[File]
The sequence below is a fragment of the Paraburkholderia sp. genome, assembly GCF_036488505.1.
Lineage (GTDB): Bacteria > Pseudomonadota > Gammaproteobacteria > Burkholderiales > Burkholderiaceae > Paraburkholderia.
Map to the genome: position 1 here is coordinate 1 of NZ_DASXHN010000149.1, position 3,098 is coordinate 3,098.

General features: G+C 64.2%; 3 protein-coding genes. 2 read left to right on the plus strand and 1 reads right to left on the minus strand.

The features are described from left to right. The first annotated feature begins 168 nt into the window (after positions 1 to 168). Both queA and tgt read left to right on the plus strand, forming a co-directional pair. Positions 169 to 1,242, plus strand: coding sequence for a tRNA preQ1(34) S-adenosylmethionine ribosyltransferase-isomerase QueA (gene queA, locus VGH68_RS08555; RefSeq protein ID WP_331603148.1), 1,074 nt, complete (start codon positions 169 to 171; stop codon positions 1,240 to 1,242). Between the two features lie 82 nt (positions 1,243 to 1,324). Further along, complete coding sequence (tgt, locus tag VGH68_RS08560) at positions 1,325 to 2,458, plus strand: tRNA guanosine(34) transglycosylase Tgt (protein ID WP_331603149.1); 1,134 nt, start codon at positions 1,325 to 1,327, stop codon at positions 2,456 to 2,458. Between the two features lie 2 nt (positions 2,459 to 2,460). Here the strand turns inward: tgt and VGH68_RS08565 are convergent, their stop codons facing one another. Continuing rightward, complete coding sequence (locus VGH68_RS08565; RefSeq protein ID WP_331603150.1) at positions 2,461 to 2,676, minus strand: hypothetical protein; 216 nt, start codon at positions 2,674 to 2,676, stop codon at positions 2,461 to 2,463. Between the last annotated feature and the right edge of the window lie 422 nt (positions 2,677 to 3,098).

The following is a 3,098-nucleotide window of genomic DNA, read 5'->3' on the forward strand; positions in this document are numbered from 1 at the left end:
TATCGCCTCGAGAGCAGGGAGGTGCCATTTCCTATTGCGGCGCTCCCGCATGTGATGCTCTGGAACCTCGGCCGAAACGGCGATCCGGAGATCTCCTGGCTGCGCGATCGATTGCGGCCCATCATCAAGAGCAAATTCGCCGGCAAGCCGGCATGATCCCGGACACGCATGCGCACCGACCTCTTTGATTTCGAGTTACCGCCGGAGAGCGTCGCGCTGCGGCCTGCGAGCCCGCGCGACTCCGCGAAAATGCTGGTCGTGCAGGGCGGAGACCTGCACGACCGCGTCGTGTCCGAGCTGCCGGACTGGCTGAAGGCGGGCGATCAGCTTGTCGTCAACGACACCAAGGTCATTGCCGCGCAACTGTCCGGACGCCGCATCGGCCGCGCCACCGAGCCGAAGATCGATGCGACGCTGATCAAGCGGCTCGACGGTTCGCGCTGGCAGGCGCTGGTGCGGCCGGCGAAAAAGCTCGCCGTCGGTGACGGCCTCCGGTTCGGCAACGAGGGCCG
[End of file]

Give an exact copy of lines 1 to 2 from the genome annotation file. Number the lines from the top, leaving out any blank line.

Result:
The sequence below is a fragment of the Paraburkholderia sp. genome, assembly GCF_036488505.1.
Lineage (GTDB): Bacteria > Pseudomonadota > Gammaproteobacteria > Burkholderiales > Burkholderiaceae > Paraburkholderia.